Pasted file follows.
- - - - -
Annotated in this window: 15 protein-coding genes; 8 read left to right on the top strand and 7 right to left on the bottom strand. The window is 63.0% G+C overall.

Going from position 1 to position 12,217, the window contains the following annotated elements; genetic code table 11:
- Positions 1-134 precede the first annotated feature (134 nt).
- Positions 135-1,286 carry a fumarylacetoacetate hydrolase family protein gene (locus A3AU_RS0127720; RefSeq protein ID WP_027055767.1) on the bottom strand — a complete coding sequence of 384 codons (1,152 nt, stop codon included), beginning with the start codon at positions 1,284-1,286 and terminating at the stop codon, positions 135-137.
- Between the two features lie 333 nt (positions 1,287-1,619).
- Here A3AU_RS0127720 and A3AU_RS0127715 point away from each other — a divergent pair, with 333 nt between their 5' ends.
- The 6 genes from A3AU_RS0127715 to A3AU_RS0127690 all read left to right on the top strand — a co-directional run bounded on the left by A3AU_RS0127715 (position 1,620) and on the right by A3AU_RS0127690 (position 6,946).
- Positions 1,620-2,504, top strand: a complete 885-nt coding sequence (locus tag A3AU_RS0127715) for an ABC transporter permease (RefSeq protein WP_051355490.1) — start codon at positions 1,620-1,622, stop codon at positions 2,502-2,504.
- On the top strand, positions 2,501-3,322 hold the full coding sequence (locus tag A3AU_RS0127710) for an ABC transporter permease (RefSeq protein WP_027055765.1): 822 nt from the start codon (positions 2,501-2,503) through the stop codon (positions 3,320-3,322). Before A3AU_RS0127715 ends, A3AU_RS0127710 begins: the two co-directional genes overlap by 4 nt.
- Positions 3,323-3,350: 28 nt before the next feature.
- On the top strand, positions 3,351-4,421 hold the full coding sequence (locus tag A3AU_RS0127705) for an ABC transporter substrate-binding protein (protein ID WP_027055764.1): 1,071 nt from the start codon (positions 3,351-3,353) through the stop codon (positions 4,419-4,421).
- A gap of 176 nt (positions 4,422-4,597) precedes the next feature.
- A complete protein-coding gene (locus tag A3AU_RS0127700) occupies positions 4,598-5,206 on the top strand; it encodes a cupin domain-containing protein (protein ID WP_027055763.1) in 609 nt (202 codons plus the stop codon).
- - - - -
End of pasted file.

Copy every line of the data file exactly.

Annotated in this window: 15 protein-coding genes; 8 read left to right on the top strand and 7 right to left on the bottom strand. The window is 63.0% G+C overall.

Going from position 1 to position 12,217, the window contains the following annotated elements; genetic code table 11:
- Positions 1-134 precede the first annotated feature (134 nt).
- Positions 135-1,286 carry a fumarylacetoacetate hydrolase family protein gene (locus A3AU_RS0127720; RefSeq protein ID WP_027055767.1) on the bottom strand — a complete coding sequence of 384 codons (1,152 nt, stop codon included), beginning with the start codon at positions 1,284-1,286 and terminating at the stop codon, positions 135-137.
- Between the two features lie 333 nt (positions 1,287-1,619).
- Here A3AU_RS0127720 and A3AU_RS0127715 point away from each other — a divergent pair, with 333 nt between their 5' ends.
- The 6 genes from A3AU_RS0127715 to A3AU_RS0127690 all read left to right on the top strand — a co-directional run bounded on the left by A3AU_RS0127715 (position 1,620) and on the right by A3AU_RS0127690 (position 6,946).
- Positions 1,620-2,504, top strand: a complete 885-nt coding sequence (locus tag A3AU_RS0127715) for an ABC transporter permease (RefSeq protein WP_051355490.1) — start codon at positions 1,620-1,622, stop codon at positions 2,502-2,504.
- On the top strand, positions 2,501-3,322 hold the full coding sequence (locus tag A3AU_RS0127710) for an ABC transporter permease (RefSeq protein WP_027055765.1): 822 nt from the start codon (positions 2,501-2,503) through the stop codon (positions 3,320-3,322). Before A3AU_RS0127715 ends, A3AU_RS0127710 begins: the two co-directional genes overlap by 4 nt.
- Positions 3,323-3,350: 28 nt before the next feature.
- On the top strand, positions 3,351-4,421 hold the full coding sequence (locus tag A3AU_RS0127705) for an ABC transporter substrate-binding protein (protein ID WP_027055764.1): 1,071 nt from the start codon (positions 3,351-3,353) through the stop codon (positions 4,419-4,421).
- A gap of 176 nt (positions 4,422-4,597) precedes the next feature.
- A complete protein-coding gene (locus tag A3AU_RS0127700) occupies positions 4,598-5,206 on the top strand; it encodes a cupin domain-containing protein (protein ID WP_027055763.1) in 609 nt (202 codons plus the stop codon).